Leg. Hall Insider - Session Preview, 148th General Assembly

Toasting Small Restaurants


Customers of smaller restaurants might soon have reason to raise a glass in celebration if a bill from Rep. Paul Baumbach and Sen. David Sokola becomes law. House Bill 16 would allow smaller restaurants, those with seating for at least 12 individuals, to apply for a license to sell alcoholic liquors (or offer BYOB) in connection with the sale of complete meals. The law currently requires seating for at least 35.

Rep. Baumbach was contacted about the issue by Donna Papanicolas, who owns Newark restaurant Mediterranean Grille with her husband Akillas (pictured above). Ms. Papanicolas said that being able to offer a glass of wine with their Italian and Greek dishes would help increase business, particularly on the weekends.

View more photos in read more about this bill here.

Jaques Bills Would Improve School Safety

Legislation aimed at making Delaware’s public schools safer by requiring new door locks for all schools and mandating various safety features for new public schools was introduced this week.

Sponsored by Rep. Earl G. Jaques, House Bill 14 would require that any door to a classroom must have a lock that can be locked from either side of the door. A previous version of the bill stalled in committee last session. House Bill 13 would require all new school construction or major renovation to include the following features: an intruder alarm, bulletproof glass in entrance areas and interior doors and windows, and doors lockable with keys on both sides.

“The issue of school safety is one we cannot forget. While providing a quality education is our top priority for schoolchildren, we also have to make sure they are safe in their learning environment,” said Rep. Jaques, D-Glasgow. “These measures are not cure-alls, but they will help provide just a little more safety, security and peace of mind for teachers, students and their parents.”

Read more about the bills here.

Video: 148th General Assembly Preview

In this week’s video, House Speaker Pete Schwartzkopf talks about some of the issues facing the state as the new General Assembly session gets ready to begin. Rep. Schwartzkopf talks about the importance of growing the middle class by fostering quality jobs and protecting Delaware’s most vulnerable residents.

How to Follow the House

The 148th General Assembly will begin on Tuesday, January 13 at 2 p.m. with the swearing-in of all 41 Representatives (the Senate held a special session and swearing-in in December). During session, those who are interested can track legislation, keep up to date on meetings and session agendas and listen to House proceedings here.

You can also stay informed of what is happening in Legislative Hall and follow what our caucus members are doing by following our Facebook page or Twitter account, or check our YouTube page for periodic videos from the caucus.

Q&A: Rep. Quinn Johnson Named to
DEFAC Revenue Task Force

Last month the panel responsible for calculating the state’s budget projections announced the creation of a task force that will conduct a thorough review of the various revenue streams that fund state government. Click here to read more about the task force in this report from WDDE news.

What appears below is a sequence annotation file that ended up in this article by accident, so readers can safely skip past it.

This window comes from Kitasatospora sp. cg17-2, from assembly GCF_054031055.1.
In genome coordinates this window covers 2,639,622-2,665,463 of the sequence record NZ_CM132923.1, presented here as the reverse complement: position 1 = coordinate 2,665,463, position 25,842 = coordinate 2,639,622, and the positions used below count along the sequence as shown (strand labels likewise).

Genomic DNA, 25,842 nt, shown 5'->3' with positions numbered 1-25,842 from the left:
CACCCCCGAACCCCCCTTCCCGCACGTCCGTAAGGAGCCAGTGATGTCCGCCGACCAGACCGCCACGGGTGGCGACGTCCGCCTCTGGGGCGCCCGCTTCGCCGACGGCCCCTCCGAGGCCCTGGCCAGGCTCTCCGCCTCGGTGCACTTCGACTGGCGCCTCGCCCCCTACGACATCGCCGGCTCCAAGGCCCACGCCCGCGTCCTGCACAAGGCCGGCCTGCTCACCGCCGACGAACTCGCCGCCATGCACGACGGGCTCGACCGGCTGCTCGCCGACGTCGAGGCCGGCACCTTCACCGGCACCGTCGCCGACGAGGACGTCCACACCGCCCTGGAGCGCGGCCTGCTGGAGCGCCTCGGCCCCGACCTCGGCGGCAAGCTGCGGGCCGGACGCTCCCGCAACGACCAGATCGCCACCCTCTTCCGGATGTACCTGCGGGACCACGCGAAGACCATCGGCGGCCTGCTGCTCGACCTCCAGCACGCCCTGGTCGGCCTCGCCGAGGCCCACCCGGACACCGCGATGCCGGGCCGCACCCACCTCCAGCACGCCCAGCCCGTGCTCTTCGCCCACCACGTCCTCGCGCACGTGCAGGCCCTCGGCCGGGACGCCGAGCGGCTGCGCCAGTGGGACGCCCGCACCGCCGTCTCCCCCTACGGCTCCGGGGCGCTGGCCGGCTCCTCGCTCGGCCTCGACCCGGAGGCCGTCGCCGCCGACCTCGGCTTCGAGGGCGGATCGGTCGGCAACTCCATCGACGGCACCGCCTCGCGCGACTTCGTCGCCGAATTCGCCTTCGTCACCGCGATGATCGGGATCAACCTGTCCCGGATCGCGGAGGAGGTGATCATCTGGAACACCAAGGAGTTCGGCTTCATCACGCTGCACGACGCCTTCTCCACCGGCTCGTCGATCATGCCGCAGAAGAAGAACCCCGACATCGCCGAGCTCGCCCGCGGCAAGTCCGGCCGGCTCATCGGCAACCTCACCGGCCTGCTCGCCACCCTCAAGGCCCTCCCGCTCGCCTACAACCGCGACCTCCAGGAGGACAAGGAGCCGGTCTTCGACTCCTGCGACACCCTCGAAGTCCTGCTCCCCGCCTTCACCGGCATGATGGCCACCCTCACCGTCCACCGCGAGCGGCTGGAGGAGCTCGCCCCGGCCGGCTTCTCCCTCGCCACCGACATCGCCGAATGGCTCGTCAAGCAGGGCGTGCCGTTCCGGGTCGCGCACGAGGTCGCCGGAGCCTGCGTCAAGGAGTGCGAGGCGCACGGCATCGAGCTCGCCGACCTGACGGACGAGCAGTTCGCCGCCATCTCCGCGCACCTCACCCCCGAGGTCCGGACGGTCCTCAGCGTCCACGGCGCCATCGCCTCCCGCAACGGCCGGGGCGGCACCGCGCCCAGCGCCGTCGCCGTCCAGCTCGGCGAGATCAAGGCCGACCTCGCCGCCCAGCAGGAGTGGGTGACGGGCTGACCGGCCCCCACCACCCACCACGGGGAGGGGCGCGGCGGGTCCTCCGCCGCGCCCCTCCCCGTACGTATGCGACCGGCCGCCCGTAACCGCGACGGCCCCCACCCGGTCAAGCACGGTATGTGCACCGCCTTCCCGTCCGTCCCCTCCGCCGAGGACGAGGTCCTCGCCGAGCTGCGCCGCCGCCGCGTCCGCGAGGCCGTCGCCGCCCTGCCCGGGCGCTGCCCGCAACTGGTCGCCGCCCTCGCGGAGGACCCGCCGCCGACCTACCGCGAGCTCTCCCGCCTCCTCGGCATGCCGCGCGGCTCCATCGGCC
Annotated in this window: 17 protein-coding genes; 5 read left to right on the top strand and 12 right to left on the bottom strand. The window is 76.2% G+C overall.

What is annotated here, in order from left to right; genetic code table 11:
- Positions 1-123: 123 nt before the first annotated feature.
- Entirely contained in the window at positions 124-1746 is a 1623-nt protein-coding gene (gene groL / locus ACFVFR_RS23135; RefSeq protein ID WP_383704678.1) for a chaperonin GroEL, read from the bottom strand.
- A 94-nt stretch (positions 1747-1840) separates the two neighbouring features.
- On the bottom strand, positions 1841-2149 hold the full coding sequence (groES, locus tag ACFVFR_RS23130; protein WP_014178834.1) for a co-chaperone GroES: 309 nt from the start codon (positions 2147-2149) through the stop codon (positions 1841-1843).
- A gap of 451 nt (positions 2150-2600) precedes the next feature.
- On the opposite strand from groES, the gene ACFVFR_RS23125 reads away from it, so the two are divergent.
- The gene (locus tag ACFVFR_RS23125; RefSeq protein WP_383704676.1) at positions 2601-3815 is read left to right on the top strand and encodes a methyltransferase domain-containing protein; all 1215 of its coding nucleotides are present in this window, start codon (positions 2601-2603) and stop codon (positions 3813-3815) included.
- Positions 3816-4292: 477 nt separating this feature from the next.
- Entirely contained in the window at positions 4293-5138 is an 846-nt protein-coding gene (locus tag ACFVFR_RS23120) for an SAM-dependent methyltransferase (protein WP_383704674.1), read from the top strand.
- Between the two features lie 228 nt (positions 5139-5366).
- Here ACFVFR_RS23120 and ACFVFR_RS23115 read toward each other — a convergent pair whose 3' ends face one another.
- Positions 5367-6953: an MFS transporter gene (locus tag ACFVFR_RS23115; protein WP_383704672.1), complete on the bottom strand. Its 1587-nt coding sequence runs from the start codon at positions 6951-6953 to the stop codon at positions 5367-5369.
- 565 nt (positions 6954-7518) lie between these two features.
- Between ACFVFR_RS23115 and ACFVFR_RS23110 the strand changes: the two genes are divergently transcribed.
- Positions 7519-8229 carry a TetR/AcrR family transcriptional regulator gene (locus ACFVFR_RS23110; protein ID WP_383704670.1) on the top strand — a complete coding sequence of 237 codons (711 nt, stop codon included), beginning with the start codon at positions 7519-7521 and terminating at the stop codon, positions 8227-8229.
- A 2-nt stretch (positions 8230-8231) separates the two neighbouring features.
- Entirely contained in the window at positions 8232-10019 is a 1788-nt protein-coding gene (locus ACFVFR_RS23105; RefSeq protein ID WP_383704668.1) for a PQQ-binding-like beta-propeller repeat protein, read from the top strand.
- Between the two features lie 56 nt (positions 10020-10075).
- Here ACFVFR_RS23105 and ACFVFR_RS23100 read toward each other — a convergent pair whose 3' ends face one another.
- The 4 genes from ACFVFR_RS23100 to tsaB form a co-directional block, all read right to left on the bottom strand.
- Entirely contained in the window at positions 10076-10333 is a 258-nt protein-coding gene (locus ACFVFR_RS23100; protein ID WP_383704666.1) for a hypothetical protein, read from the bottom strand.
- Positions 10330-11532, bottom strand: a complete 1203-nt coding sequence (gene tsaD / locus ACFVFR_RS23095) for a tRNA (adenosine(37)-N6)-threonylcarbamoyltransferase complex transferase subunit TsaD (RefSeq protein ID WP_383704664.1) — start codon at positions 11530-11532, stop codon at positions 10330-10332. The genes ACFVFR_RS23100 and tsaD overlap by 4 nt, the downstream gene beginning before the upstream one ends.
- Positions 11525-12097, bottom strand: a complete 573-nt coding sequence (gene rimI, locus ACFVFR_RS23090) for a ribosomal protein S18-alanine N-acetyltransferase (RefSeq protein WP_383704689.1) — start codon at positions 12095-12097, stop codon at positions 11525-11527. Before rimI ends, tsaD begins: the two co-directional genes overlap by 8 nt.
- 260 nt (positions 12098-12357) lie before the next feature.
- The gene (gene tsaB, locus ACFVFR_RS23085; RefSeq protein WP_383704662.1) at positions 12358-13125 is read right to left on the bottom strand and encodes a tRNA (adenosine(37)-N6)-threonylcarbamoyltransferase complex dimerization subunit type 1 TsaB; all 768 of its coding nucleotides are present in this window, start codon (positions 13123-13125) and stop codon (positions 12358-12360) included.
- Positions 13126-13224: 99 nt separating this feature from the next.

The Delaware Economic and Financial Advisory Council, commonly referred to as DEFAC, structured the task force to include members from throughout state government, including members of the General Assembly. Middletown-area Rep. Quinn Johnson, who chairs the Legislature’s joint capital budget committee, was selected to represent the House Majority Caucus on the task force.

The task force is scheduled to have its first meeting this month and produce a final report in the spring.


Q: Why is this new DEFAC task force necessary?

A: Over the last decade it’s become more and more apparent that the revenues our state relies on to pay for our schools, roads and police officers are coming from sources that can be unpredictable and sometimes unstable. It’s time for us to really take a look at where our money comes from, and make sure these sources of funding are balanced and reliable.

Q: What specific revenue sources is the task force most concerned about?

A: I want the task force to look at everything, from the personal income tax to the taxes paid by big corporations. One of the areas where we’ve seen the most volatility in our revenues is our abandoned property collections; those can swing far in either direction from year to year, which makes it very hard to plan for the long term and make the best decisions about the future.

Q: What do you think needs to happen to make state revenue sources more stable?

A: The bottom line is our state’s revenues need to be able to grow with the state’s economy in good times and maintain the crucial services we need in lean times. Right now, job growth in Delaware is above the national average and our local economy is gaining strength. However, we’re not seeing that economic growth reflected in our state revenues – it’s lagging very far behind. Our state revenue policies need to be aligned with our core economic drivers.